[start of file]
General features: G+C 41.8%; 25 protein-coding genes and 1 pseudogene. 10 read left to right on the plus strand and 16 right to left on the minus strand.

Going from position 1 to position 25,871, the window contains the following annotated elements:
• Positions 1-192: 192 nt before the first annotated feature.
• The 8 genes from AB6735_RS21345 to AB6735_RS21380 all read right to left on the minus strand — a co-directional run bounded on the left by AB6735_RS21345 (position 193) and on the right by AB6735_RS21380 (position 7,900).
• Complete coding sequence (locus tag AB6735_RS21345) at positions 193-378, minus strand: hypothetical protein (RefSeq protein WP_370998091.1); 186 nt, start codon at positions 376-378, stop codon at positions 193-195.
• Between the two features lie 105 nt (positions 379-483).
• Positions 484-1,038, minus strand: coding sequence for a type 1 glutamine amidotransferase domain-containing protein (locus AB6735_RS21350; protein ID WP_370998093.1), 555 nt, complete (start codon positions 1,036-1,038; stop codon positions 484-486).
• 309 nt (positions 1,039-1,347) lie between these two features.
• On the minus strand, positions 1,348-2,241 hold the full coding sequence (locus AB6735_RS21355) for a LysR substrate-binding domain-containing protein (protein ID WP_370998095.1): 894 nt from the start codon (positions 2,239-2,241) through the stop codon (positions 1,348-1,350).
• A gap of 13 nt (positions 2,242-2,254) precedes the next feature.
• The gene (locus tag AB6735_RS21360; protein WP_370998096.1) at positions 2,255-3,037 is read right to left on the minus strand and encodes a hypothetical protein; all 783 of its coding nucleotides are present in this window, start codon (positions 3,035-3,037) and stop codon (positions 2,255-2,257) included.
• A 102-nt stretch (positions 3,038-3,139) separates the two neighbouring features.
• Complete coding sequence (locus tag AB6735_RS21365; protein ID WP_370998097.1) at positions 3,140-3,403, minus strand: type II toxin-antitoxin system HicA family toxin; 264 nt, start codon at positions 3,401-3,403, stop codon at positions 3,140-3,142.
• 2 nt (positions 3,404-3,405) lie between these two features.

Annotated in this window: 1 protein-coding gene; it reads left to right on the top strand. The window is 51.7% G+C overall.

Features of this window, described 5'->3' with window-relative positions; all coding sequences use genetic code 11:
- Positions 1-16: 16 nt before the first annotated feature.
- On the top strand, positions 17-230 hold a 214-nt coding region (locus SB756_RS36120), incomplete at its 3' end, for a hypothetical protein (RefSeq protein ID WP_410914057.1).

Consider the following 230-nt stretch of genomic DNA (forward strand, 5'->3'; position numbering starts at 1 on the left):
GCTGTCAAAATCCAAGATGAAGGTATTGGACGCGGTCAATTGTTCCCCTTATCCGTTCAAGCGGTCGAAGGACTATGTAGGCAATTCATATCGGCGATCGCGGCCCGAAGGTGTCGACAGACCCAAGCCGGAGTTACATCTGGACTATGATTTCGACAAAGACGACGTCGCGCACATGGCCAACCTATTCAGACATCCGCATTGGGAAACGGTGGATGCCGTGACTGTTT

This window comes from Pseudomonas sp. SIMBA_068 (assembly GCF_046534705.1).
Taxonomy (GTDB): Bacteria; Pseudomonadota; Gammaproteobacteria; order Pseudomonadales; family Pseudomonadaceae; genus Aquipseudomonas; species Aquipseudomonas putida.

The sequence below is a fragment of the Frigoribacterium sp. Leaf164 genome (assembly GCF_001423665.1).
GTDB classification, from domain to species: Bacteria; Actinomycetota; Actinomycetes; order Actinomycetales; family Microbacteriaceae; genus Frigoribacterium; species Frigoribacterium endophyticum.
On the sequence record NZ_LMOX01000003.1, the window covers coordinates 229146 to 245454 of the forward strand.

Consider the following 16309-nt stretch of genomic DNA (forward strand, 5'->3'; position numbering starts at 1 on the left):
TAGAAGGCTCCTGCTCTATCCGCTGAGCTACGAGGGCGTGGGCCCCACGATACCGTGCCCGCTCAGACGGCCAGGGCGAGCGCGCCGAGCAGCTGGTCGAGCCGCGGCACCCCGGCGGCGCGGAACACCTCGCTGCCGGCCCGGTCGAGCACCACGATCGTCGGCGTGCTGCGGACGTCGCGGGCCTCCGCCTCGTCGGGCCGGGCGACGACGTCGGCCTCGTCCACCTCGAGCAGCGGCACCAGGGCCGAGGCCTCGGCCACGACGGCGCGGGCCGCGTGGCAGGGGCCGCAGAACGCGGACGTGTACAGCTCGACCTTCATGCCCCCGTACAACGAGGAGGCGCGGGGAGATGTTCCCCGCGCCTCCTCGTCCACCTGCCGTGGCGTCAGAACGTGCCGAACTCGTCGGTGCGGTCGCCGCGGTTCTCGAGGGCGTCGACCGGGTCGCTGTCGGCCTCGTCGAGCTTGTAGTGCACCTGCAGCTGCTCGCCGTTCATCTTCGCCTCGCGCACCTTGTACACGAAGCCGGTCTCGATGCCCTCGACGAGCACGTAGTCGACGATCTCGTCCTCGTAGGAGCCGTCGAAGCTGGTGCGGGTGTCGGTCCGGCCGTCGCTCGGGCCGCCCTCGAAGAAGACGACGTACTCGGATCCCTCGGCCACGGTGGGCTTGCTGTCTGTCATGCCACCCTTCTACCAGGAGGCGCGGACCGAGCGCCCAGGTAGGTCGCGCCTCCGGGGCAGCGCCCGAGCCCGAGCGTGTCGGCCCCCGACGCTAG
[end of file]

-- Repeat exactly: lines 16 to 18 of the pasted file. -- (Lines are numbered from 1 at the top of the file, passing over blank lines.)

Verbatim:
Features of this window, described 5'->3' with window-relative positions; all coding sequences use genetic code 11:
- Positions 1-16: 16 nt before the first annotated feature.
- On the top strand, positions 17-230 hold a 214-nt coding region (locus SB756_RS36120), incomplete at its 3' end, for a hypothetical protein (RefSeq protein ID WP_410914057.1).